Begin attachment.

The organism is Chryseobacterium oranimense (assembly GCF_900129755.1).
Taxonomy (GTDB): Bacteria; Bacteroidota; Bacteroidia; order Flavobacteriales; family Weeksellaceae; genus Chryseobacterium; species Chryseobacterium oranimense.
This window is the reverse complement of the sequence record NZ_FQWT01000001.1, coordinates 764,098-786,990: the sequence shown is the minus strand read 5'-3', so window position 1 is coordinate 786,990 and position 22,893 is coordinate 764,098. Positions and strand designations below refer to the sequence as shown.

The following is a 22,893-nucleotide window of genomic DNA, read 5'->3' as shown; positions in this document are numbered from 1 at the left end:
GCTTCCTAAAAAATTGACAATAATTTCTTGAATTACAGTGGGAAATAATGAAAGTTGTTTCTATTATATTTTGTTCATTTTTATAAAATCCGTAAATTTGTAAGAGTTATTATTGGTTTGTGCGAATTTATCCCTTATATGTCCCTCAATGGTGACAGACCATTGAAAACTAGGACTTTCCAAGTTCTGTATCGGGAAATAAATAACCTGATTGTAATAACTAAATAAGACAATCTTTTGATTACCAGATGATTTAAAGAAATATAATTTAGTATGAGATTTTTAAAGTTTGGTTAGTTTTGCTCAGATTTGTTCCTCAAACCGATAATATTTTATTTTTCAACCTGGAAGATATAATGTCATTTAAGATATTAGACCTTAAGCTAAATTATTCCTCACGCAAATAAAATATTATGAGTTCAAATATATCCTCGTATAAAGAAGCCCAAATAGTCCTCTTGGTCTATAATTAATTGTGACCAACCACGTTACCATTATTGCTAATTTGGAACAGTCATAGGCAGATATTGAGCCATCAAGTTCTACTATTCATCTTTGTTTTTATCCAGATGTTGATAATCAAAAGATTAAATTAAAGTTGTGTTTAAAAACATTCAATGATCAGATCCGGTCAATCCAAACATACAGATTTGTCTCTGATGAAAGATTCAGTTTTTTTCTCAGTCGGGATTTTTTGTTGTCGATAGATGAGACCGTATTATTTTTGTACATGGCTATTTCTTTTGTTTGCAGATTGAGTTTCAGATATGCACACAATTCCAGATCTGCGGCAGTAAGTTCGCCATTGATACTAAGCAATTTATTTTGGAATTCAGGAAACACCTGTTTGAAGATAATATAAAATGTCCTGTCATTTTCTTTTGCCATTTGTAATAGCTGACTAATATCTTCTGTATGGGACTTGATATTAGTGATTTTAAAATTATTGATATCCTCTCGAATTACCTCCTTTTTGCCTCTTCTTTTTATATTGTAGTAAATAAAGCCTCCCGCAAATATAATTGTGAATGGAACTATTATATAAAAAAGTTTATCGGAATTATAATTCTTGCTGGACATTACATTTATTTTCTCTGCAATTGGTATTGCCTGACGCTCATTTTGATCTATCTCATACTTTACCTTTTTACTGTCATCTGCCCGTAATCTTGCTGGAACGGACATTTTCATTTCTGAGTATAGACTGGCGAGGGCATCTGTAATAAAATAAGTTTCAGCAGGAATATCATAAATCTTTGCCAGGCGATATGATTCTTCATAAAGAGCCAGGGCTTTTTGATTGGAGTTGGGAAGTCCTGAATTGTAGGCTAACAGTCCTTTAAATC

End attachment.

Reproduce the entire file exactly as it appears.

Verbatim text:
The organism is Chryseobacterium oranimense (assembly GCF_900129755.1).
Taxonomy (GTDB): Bacteria; Bacteroidota; Bacteroidia; order Flavobacteriales; family Weeksellaceae; genus Chryseobacterium; species Chryseobacterium oranimense.
This window is the reverse complement of the sequence record NZ_FQWT01000001.1, coordinates 764,098-786,990: the sequence shown is the minus strand read 5'-3', so window position 1 is coordinate 786,990 and position 22,893 is coordinate 764,098. Positions and strand designations below refer to the sequence as shown.

The following is a 22,893-nucleotide window of genomic DNA, read 5'->3' as shown; positions in this document are numbered from 1 at the left end:
GCTTCCTAAAAAATTGACAATAATTTCTTGAATTACAGTGGGAAATAATGAAAGTTGTTTCTATTATATTTTGTTCATTTTTATAAAATCCGTAAATTTGTAAGAGTTATTATTGGTTTGTGCGAATTTATCCCTTATATGTCCCTCAATGGTGACAGACCATTGAAAACTAGGACTTTCCAAGTTCTGTATCGGGAAATAAATAACCTGATTGTAATAACTAAATAAGACAATCTTTTGATTACCAGATGATTTAAAGAAATATAATTTAGTATGAGATTTTTAAAGTTTGGTTAGTTTTGCTCAGATTTGTTCCTCAAACCGATAATATTTTATTTTTCAACCTGGAAGATATAATGTCATTTAAGATATTAGACCTTAAGCTAAATTATTCCTCACGCAAATAAAATATTATGAGTTCAAATATATCCTCGTATAAAGAAGCCCAAATAGTCCTCTTGGTCTATAATTAATTGTGACCAACCACGTTACCATTATTGCTAATTTGGAACAGTCATAGGCAGATATTGAGCCATCAAGTTCTACTATTCATCTTTGTTTTTATCCAGATGTTGATAATCAAAAGATTAAATTAAAGTTGTGTTTAAAAACATTCAATGATCAGATCCGGTCAATCCAAACATACAGATTTGTCTCTGATGAAAGATTCAGTTTTTTTCTCAGTCGGGATTTTTTGTTGTCGATAGATGAGACCGTATTATTTTTGTACATGGCTATTTCTTTTGTTTGCAGATTGAGTTTCAGATATGCACACAATTCCAGATCTGCGGCAGTAAGTTCGCCATTGATACTAAGCAATTTATTTTGGAATTCAGGAAACACCTGTTTGAAGATAATATAAAATGTCCTGTCATTTTCTTTTGCCATTTGTAATAGCTGACTAATATCTTCTGTATGGGACTTGATATTAGTGATTTTAAAATTATTGATATCCTCTCGAATTACCTCCTTTTTGCCTCTTCTTTTTATATTGTAGTAAATAAAGCCTCCCGCAAATATAATTGTGAATGGAACTATTATATAAAAAAGTTTATCGGAATTATAATTCTTGCTGGACATTACATTTATTTTCTCTGCAATTGGTATTGCCTGACGCTCATTTTGATCTATCTCATACTTTACCTTTTTACTGTCATCTGCCCGTAATCTTGCTGGAACGGACATTTTCATTTCTGAGTATAGACTGGCGAGGGCATCTGTAATAAAATAAGTTTCAGCAGGAATATCATAAATCTTTGCCAGGCGATATGATTCTTCATAAAGAGCCAGGGCTTTTTGATTGGAGTTGGGAAGTCCTGAATTGTAGGCTAACAGTCCTTTAAATC